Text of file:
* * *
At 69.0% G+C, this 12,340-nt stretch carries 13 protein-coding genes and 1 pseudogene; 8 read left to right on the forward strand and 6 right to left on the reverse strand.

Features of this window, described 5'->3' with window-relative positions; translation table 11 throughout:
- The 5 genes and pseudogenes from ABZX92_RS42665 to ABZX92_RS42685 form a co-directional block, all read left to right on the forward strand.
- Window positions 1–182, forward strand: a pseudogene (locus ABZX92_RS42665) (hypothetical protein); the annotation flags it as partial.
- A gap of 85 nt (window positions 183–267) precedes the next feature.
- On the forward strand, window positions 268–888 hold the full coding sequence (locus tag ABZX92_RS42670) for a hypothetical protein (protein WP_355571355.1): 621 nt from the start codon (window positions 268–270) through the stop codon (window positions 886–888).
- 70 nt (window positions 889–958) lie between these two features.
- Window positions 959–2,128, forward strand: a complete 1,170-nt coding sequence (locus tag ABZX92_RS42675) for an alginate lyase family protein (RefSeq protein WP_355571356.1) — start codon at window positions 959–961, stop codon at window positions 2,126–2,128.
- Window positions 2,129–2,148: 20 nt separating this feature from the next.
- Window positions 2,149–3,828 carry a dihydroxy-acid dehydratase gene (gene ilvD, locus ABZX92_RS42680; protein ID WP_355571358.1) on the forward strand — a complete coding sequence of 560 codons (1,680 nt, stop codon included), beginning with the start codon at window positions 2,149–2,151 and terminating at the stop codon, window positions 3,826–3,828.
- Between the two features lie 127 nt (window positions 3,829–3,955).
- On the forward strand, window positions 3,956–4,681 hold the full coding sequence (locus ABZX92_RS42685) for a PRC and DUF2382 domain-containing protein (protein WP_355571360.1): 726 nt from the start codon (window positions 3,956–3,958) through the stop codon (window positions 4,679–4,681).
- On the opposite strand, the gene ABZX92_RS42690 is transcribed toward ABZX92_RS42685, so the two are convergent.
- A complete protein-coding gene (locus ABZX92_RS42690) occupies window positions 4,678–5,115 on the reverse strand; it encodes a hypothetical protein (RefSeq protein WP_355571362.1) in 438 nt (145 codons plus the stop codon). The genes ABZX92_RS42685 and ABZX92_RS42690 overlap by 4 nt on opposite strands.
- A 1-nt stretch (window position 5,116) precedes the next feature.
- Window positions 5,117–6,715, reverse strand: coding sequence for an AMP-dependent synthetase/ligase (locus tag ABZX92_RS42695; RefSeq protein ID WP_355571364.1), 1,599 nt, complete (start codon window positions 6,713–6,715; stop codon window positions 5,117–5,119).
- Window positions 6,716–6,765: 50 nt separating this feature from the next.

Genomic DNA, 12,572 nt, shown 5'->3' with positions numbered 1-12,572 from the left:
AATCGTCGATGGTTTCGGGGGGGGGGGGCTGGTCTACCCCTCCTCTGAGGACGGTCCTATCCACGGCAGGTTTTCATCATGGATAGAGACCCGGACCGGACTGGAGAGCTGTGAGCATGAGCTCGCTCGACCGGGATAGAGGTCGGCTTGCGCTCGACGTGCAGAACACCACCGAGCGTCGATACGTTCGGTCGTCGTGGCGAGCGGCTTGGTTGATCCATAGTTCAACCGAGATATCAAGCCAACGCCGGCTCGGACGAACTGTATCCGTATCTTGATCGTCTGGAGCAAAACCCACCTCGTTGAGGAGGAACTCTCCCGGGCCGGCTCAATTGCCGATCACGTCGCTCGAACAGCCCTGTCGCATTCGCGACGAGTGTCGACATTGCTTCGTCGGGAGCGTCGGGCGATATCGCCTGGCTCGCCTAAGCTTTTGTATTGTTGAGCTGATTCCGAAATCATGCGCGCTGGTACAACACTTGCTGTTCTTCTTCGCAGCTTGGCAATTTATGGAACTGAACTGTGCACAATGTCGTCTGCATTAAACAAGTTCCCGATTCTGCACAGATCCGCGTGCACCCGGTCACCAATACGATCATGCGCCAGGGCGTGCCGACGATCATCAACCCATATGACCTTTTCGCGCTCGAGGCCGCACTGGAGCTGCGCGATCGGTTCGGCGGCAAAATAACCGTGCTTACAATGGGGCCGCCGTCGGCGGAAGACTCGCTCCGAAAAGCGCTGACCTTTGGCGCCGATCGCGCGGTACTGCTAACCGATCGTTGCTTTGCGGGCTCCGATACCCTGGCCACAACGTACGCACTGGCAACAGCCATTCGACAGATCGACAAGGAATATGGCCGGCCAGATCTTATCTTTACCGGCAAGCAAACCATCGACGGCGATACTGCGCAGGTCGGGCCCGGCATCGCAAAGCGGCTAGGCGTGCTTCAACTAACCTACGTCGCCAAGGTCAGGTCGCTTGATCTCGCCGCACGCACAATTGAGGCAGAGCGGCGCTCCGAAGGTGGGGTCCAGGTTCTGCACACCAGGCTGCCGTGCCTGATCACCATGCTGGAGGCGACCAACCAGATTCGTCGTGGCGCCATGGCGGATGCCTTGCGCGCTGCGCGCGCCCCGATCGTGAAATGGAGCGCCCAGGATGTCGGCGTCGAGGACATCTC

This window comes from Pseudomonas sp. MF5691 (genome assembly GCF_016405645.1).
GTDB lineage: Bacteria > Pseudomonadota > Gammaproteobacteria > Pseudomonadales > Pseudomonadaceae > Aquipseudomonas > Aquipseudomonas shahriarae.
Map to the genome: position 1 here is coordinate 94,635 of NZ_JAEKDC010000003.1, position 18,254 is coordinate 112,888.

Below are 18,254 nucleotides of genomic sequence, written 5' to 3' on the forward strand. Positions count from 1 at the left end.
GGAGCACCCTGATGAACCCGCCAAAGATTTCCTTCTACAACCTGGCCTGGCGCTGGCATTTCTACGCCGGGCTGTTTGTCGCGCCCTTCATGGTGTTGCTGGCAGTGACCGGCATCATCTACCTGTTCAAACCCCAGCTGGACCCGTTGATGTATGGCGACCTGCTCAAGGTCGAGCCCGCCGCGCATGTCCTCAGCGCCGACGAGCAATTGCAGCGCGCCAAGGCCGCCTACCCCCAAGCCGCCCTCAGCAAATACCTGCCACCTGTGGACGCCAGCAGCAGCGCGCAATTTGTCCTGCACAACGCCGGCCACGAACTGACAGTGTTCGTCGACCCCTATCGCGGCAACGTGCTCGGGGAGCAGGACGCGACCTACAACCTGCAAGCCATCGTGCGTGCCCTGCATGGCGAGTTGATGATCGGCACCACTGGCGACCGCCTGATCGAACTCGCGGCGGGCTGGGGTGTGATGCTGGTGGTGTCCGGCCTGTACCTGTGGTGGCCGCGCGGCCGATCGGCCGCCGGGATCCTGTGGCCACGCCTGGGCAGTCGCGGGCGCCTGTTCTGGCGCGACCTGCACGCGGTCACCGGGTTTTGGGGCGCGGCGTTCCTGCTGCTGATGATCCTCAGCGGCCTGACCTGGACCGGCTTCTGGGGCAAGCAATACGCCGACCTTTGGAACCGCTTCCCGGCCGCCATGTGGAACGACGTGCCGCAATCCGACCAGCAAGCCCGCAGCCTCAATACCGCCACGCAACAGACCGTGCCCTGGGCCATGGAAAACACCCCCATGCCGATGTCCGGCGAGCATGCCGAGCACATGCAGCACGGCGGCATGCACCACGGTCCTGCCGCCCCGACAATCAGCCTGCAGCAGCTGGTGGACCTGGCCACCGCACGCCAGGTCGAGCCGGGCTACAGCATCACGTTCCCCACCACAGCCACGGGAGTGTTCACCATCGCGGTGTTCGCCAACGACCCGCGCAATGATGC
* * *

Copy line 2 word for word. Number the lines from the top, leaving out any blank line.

Features of this window, described 5'->3' with window-relative positions; translation table 11 throughout: